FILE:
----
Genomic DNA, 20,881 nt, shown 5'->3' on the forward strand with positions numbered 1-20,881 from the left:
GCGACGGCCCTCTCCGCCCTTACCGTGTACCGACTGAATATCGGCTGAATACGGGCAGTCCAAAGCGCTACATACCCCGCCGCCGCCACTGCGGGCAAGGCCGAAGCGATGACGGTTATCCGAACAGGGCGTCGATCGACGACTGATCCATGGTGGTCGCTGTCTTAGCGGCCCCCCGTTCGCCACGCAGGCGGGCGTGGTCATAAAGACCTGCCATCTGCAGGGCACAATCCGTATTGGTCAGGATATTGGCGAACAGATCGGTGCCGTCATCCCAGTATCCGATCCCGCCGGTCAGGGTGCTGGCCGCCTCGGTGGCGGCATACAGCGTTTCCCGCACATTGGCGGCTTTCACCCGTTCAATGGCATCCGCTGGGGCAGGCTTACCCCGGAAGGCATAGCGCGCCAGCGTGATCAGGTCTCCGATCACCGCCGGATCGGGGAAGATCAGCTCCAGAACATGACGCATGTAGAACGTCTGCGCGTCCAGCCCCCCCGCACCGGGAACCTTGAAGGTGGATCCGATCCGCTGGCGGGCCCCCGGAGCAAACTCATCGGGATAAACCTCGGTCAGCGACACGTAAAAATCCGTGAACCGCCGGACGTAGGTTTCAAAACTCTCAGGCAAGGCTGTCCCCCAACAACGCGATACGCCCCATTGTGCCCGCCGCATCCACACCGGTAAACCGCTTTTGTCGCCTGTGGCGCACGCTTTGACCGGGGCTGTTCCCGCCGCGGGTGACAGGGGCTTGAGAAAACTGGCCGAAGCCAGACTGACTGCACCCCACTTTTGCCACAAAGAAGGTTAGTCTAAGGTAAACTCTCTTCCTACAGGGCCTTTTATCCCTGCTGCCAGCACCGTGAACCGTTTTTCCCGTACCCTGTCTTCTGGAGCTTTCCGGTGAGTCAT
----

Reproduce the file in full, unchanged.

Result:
Genomic DNA, 20,881 nt, shown 5'->3' on the forward strand with positions numbered 1-20,881 from the left:
GCGACGGCCCTCTCCGCCCTTACCGTGTACCGACTGAATATCGGCTGAATACGGGCAGTCCAAAGCGCTACATACCCCGCCGCCGCCACTGCGGGCAAGGCCGAAGCGATGACGGTTATCCGAACAGGGCGTCGATCGACGACTGATCCATGGTGGTCGCTGTCTTAGCGGCCCCCCGTTCGCCACGCAGGCGGGCGTGGTCATAAAGACCTGCCATCTGCAGGGCACAATCCGTATTGGTCAGGATATTGGCGAACAGATCGGTGCCGTCATCCCAGTATCCGATCCCGCCGGTCAGGGTGCTGGCCGCCTCGGTGGCGGCATACAGCGTTTCCCGCACATTGGCGGCTTTCACCCGTTCAATGGCATCCGCTGGGGCAGGCTTACCCCGGAAGGCATAGCGCGCCAGCGTGATCAGGTCTCCGATCACCGCCGGATCGGGGAAGATCAGCTCCAGAACATGACGCATGTAGAACGTCTGCGCGTCCAGCCCCCCCGCACCGGGAACCTTGAAGGTGGATCCGATCCGCTGGCGGGCCCCCGGAGCAAACTCATCGGGATAAACCTCGGTCAGCGACACGTAAAAATCCGTGAACCGCCGGACGTAGGTTTCAAAACTCTCAGGCAAGGCTGTCCCCCAACAACGCGATACGCCCCATTGTGCCCGCCGCATCCACACCGGTAAACCGCTTTTGTCGCCTGTGGCGCACGCTTTGACCGGGGCTGTTCCCGCCGCGGGTGACAGGGGCTTGAGAAAACTGGCCGAAGCCAGACTGACTGCACCCCACTTTTGCCACAAAGAAGGTTAGTCTAAGGTAAACTCTCTTCCTACAGGGCCTTTTATCCCTGCTGCCAGCACCGTGAACCGTTTTTCCCGTACCCTGTCTTCTGGAGCTTTCCGGTGAGTCAT